If you’d like a little background/historical info on Thomas H. Handy, check out my review of the 2011 release. Just to pique your interest, I’ll say that there’s a coffee shop, bitters, rye whiskey, and a guy named Thomas involved. The 2014 release of the Thomas H. Handy Sazerac Straight Rye Whiskey is, like previous editions, the youngster of the Buffalo Trace Antique Collection, being a little over six years old. It has been bottled un-cut and unfiltered. If you’re someone who likes to keep track of these kind of things, this year’s model is a month younger than last years and its barrels aged on the 5th floor of Buffalo Trace’s Warehouse M versus last year’s locale of the 7th floor of Warehouse K. While I’m sure this made some difference, I found these latest two releases to be very similar.
The Nose: I tend to find the nose on the Handy more restrained and subtle than I expect. Initially there’s quite a bit of cherry juice and butterscotch with scraped vanilla bean, and toasted almond. The rye is smooth and mineral rather than sharp, with rye flour, stone ground crackers, and a hint of pickled ginger. Spice notes of cinnamon stick and soft, almost candied clove round things out. A bit of water opens this up nicely, releasing more bourbon-y tones and upping the complexity some.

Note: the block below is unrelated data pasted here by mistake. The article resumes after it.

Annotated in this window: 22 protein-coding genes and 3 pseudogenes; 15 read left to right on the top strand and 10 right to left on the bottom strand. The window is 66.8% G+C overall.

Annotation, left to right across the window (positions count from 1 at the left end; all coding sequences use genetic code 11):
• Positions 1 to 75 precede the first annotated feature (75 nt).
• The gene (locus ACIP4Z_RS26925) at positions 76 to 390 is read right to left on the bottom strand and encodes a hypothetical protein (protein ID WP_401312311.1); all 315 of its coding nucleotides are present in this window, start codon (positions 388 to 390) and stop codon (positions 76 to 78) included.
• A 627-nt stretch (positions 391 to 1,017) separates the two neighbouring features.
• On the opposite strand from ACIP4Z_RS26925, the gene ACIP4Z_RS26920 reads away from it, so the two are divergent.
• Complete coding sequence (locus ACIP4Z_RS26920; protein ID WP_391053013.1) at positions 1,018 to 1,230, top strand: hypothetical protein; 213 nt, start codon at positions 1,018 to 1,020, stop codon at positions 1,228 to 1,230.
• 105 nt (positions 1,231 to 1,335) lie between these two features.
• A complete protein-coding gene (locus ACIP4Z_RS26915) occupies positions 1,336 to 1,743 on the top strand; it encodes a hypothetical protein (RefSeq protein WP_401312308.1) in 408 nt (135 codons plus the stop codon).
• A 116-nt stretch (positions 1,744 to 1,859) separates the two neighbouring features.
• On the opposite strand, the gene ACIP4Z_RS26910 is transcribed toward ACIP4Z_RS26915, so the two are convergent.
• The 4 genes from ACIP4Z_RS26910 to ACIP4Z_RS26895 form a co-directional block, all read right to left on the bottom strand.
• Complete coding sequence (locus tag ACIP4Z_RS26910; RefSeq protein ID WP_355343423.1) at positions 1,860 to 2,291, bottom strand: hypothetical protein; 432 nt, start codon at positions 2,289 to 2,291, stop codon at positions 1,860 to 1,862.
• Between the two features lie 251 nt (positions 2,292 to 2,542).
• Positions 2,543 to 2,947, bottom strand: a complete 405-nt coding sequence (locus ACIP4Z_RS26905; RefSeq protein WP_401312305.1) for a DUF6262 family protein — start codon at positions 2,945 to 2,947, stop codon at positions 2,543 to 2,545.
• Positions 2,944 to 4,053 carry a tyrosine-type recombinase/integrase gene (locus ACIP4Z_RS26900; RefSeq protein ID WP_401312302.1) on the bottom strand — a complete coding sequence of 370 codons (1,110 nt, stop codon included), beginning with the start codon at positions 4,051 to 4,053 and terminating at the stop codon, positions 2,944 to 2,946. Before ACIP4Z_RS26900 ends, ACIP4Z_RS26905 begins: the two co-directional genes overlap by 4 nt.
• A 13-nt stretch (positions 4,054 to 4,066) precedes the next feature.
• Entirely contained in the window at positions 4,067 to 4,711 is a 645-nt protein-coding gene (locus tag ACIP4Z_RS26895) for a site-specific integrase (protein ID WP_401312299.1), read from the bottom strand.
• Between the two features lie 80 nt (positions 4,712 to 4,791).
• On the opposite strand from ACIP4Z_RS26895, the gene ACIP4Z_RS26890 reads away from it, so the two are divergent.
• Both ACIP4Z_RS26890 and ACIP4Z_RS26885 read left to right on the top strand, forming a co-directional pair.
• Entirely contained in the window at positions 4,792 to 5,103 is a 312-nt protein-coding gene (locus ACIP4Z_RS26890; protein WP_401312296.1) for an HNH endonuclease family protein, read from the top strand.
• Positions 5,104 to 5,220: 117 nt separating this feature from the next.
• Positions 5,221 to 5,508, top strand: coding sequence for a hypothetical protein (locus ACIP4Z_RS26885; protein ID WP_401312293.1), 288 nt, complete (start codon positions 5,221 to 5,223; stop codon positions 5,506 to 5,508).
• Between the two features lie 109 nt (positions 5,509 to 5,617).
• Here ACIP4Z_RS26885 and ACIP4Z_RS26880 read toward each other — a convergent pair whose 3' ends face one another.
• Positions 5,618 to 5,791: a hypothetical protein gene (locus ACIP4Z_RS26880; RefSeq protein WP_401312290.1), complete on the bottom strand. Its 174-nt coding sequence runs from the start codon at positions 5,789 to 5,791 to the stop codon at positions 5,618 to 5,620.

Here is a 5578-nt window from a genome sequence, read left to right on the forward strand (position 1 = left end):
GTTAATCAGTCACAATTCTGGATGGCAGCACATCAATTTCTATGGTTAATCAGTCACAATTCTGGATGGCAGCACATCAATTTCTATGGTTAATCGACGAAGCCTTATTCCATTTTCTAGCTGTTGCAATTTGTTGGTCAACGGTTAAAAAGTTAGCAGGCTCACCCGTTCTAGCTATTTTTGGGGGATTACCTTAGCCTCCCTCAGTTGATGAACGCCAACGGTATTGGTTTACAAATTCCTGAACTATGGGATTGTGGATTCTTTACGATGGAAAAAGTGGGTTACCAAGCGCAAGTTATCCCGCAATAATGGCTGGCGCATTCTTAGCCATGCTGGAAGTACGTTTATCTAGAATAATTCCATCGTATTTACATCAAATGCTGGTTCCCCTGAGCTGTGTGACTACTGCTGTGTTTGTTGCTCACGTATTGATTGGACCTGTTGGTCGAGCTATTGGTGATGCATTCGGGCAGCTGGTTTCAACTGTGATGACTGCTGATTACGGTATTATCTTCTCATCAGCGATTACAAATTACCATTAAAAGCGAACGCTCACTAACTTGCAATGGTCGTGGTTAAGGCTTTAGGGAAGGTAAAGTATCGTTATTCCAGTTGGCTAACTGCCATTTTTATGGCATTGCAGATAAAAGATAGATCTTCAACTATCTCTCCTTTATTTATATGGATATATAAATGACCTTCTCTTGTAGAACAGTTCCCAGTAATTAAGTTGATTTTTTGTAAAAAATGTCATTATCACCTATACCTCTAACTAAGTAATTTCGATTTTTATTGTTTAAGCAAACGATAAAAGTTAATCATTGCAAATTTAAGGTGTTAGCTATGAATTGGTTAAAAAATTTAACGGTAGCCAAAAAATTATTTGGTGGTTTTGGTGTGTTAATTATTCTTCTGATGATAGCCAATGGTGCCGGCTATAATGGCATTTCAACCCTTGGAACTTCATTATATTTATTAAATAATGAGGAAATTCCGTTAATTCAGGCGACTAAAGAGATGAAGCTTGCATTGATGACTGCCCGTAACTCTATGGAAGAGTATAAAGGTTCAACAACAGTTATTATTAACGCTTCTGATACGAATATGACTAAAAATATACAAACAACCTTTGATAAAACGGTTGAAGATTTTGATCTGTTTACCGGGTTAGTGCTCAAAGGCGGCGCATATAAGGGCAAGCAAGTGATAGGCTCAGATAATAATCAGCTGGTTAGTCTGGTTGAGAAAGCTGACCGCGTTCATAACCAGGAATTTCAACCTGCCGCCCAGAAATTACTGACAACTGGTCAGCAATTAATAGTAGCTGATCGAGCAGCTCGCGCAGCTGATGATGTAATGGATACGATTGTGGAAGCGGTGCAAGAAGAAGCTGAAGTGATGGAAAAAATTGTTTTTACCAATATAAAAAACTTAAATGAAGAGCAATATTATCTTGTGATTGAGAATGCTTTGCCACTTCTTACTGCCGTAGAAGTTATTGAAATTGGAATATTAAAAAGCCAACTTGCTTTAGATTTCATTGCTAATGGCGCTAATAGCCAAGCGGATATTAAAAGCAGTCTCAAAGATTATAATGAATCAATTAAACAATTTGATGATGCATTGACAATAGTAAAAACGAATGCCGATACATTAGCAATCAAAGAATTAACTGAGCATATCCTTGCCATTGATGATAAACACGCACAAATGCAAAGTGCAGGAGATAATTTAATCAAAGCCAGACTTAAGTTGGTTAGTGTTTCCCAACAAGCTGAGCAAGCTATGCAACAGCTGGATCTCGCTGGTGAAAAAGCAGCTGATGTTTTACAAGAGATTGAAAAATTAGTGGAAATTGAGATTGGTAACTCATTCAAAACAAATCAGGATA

The Palate: Initially, hot, spicy, and sweet with cherry-vanilla cola, candied almonds, and a bit of orange juice. Things get more rugged as it progresses. The rye is sharper than the nose, and has an almost crackling green quality to it – ginger and pepper. Rough, tannic oak, clove, and cinnamon, and a bit of barrel char emerge as this gets very dry towards the end. Adding water plays up the rye and spice while toning down the sweetness. It does not change that rugged, drying quality much at all.
The Finish: Quite drying and dusty with a bit of cherry cola sweetness, more vanilla extract, and a nice bit of clove that lingers quite a while.
Thoughts: Very good, but for me, not without its drawbacks. I found this years to be a slight improvement over last years. The palate was a little more enjoyable, though still quite challenging. There’s a lot of nice complexity in the subtle nose and while some of it carries over, the heat and tannic dryness of the palate overwhelm. So, yeah, a quite good whisky, though for me (and I realize this is a minority opinion) it doesn’t fit in with the other Antique Collection bottles and isn’t quite worth the price.